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SPEECH/ 09/579

José Manuel Dur ã o Barroso

P resident of the European Commission

S tatement of President Barroso at the European Council

Figures and graphics available in PDF and WORD PROCESSED

European Council

Brussels, 10 December 2009

Thank you very much . I think that Prime Minister Reinfeldt has presented a very good summary. Prime Minister Reinfeldt has the privilege to be the last President of the European Council under the rotating system, and at the same time he has been today the first President of the European Council after the Lisbon Treaty was approved.

It was a very useful, very constructive meeting. I am looking for ambitious conclusions tomorrow. As Prime Minister Reinfeldt said there were many issues. On the economic issues there was a very open discussion, already in this format, the 27 Heads of States and Governments plus the President of the Commission on the main challenges for our economy. As you know the European Union has recently launched a consultation paper on the future European Strategy, the EU 2020 Strategy to feed this debate, and today we had the first exchange. Today, Herman Van Rompuy announced during dinner that he will call a European Council informal meeting at the beginning of February to discuss economic strategy, and we have agreed on important points; we need to have a global strategy, we need to link our exit strategy from the crisis now, with the need also to create new sources of growth, new sources of competitiveness for the European economy.

It was an excellent discussion about the priorities for the midterm evolution of the European economy.

During the working dinner there were in depth discussions for Copenhagen, and I am very happy with the conclusions. The conclusions are in line with the leadership position that the European Union has been taking on this issue. We will need first to understand that it is much better to protect the planet than to repair it afterward. It is less expensive to protect the planet now than to repair it later. That's why I think it is a very good progress, the one we have seen this evening on fast start financing.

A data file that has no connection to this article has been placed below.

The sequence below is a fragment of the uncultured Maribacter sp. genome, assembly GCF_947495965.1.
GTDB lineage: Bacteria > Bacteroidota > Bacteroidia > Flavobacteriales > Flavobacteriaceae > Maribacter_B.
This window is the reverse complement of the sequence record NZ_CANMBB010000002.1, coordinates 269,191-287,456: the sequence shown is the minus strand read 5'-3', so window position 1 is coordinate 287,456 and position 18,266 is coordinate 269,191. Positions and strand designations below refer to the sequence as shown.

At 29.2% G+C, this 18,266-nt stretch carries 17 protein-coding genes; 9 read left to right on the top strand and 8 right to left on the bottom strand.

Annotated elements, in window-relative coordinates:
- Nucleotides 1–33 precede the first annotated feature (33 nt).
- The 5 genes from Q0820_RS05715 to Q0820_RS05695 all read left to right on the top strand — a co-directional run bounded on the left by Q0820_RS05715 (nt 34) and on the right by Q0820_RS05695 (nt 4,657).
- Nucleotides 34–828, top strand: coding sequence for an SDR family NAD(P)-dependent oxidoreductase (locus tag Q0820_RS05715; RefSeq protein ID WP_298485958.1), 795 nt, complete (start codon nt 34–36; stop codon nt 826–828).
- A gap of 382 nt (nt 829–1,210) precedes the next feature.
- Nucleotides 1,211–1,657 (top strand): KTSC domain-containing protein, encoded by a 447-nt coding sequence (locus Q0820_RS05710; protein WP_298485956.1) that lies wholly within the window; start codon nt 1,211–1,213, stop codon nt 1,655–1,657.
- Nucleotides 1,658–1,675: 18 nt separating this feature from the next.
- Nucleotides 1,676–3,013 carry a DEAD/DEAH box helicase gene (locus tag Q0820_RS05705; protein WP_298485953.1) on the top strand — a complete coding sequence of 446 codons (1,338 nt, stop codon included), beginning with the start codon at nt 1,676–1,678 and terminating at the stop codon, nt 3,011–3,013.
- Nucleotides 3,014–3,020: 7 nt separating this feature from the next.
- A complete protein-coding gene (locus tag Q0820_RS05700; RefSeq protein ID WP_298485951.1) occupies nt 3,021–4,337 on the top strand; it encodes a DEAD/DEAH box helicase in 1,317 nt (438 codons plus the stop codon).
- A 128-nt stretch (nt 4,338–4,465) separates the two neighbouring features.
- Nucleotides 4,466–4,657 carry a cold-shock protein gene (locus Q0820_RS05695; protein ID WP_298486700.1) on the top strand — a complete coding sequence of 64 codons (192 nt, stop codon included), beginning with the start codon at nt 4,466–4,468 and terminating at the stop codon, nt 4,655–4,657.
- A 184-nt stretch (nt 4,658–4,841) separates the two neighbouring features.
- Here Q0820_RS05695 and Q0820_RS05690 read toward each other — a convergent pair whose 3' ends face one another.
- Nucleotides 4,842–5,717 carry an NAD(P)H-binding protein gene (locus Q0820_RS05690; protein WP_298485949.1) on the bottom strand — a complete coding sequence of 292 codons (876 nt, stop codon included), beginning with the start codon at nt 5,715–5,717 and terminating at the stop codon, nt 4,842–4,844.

Just yesterday I spoke by telephone with Prime Minister Zenawi from Ethiopia who is coordinating the African position. In fact we have discussed this also during dinner how important it is for the developing world to have some concrete help from the developed world in terms of adaptation. And this is indeed crucial because when you speak about Copenhagen most people speak about the United States, China and Europe. Some people tend to forget the poorest, the most vulnerable African countries, small island states. And without our support to those world partners there will not be an agreement in Copenhagen.

That is why if tomorrow the European Union and certain heads of government come with an important commitment in terms of fast start financing I think that it can be great contribution for the success of Copenhagen. We just explained that this offer is conditional, real efforts on mitigation and adaptation have to be made . The European Union, I am happy to say, is providing a leadership to these talks, we were the first to adopt binding targets for ourselves and we are ready to go to the upper proposal to 30% if the others make comparable efforts. This was confirmed and reconfirmed today. So we want Copenhagen to be a success, we are making everything we can to make it a success.

I think if we react on all these fronts – on concrete targets of reduction of greenhouse gases but also on timing the right finance, both fast track financing but also medium term financing, I think we are giving the decisive contribution for the success of Copenhagen. What I really expect to see in the conclusion of the European Council and next week in Copenhagen.

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